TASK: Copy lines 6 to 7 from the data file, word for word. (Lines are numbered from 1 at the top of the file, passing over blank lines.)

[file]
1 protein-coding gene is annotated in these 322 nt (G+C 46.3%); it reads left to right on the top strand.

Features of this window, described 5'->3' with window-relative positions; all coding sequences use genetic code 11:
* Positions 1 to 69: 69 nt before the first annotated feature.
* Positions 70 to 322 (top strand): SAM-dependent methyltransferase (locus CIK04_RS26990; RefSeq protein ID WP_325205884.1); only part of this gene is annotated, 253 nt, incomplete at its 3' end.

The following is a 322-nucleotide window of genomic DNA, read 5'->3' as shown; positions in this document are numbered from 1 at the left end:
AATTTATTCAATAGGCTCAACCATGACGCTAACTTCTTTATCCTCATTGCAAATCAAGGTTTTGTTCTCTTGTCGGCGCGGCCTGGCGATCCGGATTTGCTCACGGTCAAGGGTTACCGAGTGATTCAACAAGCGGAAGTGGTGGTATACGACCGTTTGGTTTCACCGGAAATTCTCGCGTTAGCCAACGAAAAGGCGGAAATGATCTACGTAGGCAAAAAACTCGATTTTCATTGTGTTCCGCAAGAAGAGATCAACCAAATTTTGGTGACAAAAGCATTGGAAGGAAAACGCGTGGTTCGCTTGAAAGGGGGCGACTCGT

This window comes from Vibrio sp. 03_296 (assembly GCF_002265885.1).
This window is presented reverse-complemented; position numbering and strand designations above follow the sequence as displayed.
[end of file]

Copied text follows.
AATTTATTCAATAGGCTCAACCATGACGCTAACTTCTTTATCCTCATTGCAAATCAAGGTTTTGTTCTCTTGTCGGCGCGGCCTGGCGATCCGGATTTGCTCACGGTCAAGGGTTACCGAGTGATTCAACAAGCGGAAGTGGTGGTATACGACCGTTTGGTTTCACCGGAAATTCTCGCGTTAGCCAACGAAAAGGCGGAAATGATCTACGTAGGCAAAAAACTCGATTTTCATTGTGTTCCGCAAGAAGAGATCAACCAAATTTTGGTGACAAAAGCATTGGAAGGAAAACGCGTGGTTCGCTTGAAAGGGGGCGACTCGT

This window comes from Vibrio sp. 03_296 (assembly GCF_002265885.1).